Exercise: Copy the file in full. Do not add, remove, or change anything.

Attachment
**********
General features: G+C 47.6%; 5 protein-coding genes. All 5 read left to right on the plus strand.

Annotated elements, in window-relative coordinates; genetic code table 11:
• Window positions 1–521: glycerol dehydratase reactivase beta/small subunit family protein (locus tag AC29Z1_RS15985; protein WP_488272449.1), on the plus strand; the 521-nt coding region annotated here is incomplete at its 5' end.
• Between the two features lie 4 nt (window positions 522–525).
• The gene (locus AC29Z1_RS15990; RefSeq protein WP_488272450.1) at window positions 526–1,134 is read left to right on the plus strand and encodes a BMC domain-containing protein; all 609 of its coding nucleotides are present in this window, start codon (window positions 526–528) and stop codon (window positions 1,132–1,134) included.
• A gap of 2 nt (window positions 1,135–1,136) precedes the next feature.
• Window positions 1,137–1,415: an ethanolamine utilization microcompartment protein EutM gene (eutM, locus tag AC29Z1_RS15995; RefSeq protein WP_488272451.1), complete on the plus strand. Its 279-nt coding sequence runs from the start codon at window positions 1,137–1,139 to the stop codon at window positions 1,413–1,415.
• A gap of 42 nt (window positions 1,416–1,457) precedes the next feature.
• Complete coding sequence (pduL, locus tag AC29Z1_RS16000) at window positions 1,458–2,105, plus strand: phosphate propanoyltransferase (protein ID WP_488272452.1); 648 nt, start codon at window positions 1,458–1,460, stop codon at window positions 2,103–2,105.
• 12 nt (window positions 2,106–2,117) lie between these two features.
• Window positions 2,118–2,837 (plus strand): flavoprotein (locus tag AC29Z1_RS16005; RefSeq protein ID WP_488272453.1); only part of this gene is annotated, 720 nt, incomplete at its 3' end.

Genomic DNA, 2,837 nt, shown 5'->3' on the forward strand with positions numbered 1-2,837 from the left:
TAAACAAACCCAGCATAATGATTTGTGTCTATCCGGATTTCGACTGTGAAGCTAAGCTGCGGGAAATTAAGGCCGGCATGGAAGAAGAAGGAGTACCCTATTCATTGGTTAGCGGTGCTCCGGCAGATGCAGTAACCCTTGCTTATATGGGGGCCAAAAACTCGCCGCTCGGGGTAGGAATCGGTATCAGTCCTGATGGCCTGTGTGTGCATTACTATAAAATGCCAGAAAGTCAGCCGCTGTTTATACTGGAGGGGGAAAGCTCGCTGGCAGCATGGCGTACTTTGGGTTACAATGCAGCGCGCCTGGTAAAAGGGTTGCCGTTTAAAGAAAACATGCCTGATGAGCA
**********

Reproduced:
General features: G+C 47.6%; 5 protein-coding genes. All 5 read left to right on the plus strand.

Annotated elements, in window-relative coordinates; genetic code table 11:
• Window positions 1–521: glycerol dehydratase reactivase beta/small subunit family protein (locus tag AC29Z1_RS15985; protein WP_488272449.1), on the plus strand; the 521-nt coding region annotated here is incomplete at its 5' end.
• Between the two features lie 4 nt (window positions 522–525).
• The gene (locus AC29Z1_RS15990; RefSeq protein WP_488272450.1) at window positions 526–1,134 is read left to right on the plus strand and encodes a BMC domain-containing protein; all 609 of its coding nucleotides are present in this window, start codon (window positions 526–528) and stop codon (window positions 1,132–1,134) included.
• A gap of 2 nt (window positions 1,135–1,136) precedes the next feature.
• Window positions 1,137–1,415: an ethanolamine utilization microcompartment protein EutM gene (eutM, locus tag AC29Z1_RS15995; RefSeq protein WP_488272451.1), complete on the plus strand. Its 279-nt coding sequence runs from the start codon at window positions 1,137–1,139 to the stop codon at window positions 1,413–1,415.
• A gap of 42 nt (window positions 1,416–1,457) precedes the next feature.
• Complete coding sequence (pduL, locus tag AC29Z1_RS16000) at window positions 1,458–2,105, plus strand: phosphate propanoyltransferase (protein ID WP_488272452.1); 648 nt, start codon at window positions 1,458–1,460, stop codon at window positions 2,103–2,105.
• 12 nt (window positions 2,106–2,117) lie between these two features.
• Window positions 2,118–2,837 (plus strand): flavoprotein (locus tag AC29Z1_RS16005; RefSeq protein ID WP_488272453.1); only part of this gene is annotated, 720 nt, incomplete at its 3' end.

Genomic DNA, 2,837 nt, shown 5'->3' on the forward strand with positions numbered 1-2,837 from the left:
TAAACAAACCCAGCATAATGATTTGTGTCTATCCGGATTTCGACTGTGAAGCTAAGCTGCGGGAAATTAAGGCCGGCATGGAAGAAGAAGGAGTACCCTATTCATTGGTTAGCGGTGCTCCGGCAGATGCAGTAACCCTTGCTTATATGGGGGCCAAAAACTCGCCGCTCGGGGTAGGAATCGGTATCAGTCCTGATGGCCTGTGTGTGCATTACTATAAAATGCCAGAAAGTCAGCCGCTGTTTATACTGGAGGGGGAAAGCTCGCTGGCAGCATGGCGTACTTTGGGTTACAATGCAGCGCGCCTGGTAAAAGGGTTGCCGTTTAAAGAAAACATGCCTGATGAGCA